This year there is none at the moment. The House and Senate are trying to figure out a budget but are also considering overhauling the entire federal tax system, which could mean that a long list of special-interest tax preferences — including for housing — might be sucked into the tax overhaul vortex and not revived if they expire as scheduled Dec. 31.

Robert Dietz, vice president for tax policy issues at the National Assn. of Home Builders, says the name of the movie is “Groundhog Day” — the Bill Murray classic about deja vu all over again. Remember last year’s New Year’s Eve “fiscal cliff” game of chicken that wasn’t resolved until the wee hours of Jan. 1? The tax benefits for homeowners were ultimately extended, but only for a year. Whether that’s possible again in late December is in doubt.

What’s at stake here? Begin with tax treatment of mortgage debt relief. Before Congress changed the law in 2007, any borrower who had a debt canceled by a creditor would have to report the amount forgiven as ordinary income, subject to federal taxation. If a mortgage lender chose to reduce a homeowner’s principal balance as part of a loan modification — say by cutting $50,000 off the mortgage balance — theIRS would treat that $50,000 as fully taxable income.

That’s despite the fact that the owner never actually received $50,000 in cash, and despite the fact that it was highly likely the owner was already in distress on the loan, facing financial challenges that made payments on the previous balance difficult.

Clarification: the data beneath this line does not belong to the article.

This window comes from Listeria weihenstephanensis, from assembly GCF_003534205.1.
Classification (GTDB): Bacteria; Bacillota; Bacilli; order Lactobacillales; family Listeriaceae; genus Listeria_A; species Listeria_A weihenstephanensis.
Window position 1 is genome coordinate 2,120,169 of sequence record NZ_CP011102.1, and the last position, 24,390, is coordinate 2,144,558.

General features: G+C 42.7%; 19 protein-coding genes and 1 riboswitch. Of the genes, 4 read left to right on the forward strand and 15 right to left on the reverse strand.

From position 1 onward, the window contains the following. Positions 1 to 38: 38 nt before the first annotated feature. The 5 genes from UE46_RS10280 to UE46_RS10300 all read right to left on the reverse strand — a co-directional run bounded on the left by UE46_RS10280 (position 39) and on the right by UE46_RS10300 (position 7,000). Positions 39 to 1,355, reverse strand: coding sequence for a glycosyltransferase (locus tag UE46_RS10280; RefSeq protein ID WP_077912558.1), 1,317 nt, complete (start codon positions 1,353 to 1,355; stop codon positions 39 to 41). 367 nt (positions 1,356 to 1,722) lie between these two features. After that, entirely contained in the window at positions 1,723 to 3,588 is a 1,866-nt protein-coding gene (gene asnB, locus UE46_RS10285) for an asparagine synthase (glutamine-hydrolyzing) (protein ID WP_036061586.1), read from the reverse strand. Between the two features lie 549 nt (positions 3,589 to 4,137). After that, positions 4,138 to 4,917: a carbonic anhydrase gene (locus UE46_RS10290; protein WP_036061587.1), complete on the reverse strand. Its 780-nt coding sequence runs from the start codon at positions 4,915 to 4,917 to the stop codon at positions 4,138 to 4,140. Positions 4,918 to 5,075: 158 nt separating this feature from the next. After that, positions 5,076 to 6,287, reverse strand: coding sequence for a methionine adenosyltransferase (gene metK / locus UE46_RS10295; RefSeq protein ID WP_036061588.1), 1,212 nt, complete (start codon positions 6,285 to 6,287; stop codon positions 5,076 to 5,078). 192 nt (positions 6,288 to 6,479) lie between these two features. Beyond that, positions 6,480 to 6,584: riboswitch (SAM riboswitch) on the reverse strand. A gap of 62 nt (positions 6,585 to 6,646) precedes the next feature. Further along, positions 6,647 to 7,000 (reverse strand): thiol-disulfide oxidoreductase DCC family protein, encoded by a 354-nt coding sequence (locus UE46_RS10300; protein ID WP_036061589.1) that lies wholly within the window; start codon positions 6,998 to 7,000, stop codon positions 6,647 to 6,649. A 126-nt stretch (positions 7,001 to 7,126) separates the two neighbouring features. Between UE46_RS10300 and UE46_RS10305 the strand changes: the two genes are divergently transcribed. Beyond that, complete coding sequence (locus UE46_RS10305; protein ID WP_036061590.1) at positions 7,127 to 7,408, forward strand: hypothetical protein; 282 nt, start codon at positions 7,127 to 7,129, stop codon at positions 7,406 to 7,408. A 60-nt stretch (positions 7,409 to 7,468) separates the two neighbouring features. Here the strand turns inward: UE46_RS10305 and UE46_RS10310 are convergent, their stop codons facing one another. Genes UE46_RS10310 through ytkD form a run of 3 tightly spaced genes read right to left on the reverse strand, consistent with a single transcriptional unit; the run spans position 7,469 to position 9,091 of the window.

Congress carved out a special exception for owner-occupied housing for five years, and that exception was later extended through Dec. 31. What happens if it expires? It would mean that thousands of people who are in the process of doing short sales on their homes but won’t close until 2014 may be subject to income taxes on the amounts their lenders cancel as part of the transaction. Underwater owners who sign up for short sales in 2014 — or owners who receive cancellation of debt as part of loan modifications — would all be subject to harsh taxes on their phantom “income.”

In California, however, owners waiting for short sales to close appear to be in the clear.

A recent advice letter from the IRS clarified that California homeowners who sell their houses in lender-approved short sales won’t be subject to a tax bill on the canceled mortgage debt even after the Congressional exemption ends. That’s because of a 2011 California law that exempts forgiven mortgage debt in a short sale from being counted as income in the state.

But mortgage debt relief is hardly the only real estate tax benefit set to disappear at the end of December. Also scheduled to terminate unless extended:

•The 10% credit currently allowable for energy-saving improvements you make to your house, including qualified insulation, high-performance windows, doors and roofs. The credits have a lifetime cap of $500.

•The $2,000 credit for newly constructed homes that meet federal standards for energy efficiency.

•The mortgage insurance premium write-off for anyone who takes out a home loan with a down payment below 20%. This includes conventional Fannie MaeFreddie Mac loans, Federal Housing Administration-insured loans and VA guaranty fees. This may be particularly important next year for new buyers who use FHA loans because that agency has recently raised its insurance premiums significantly and withdrawn its previous rule that allowed borrowers to cancel their insurance premiums, as is standard in private mortgage insurance.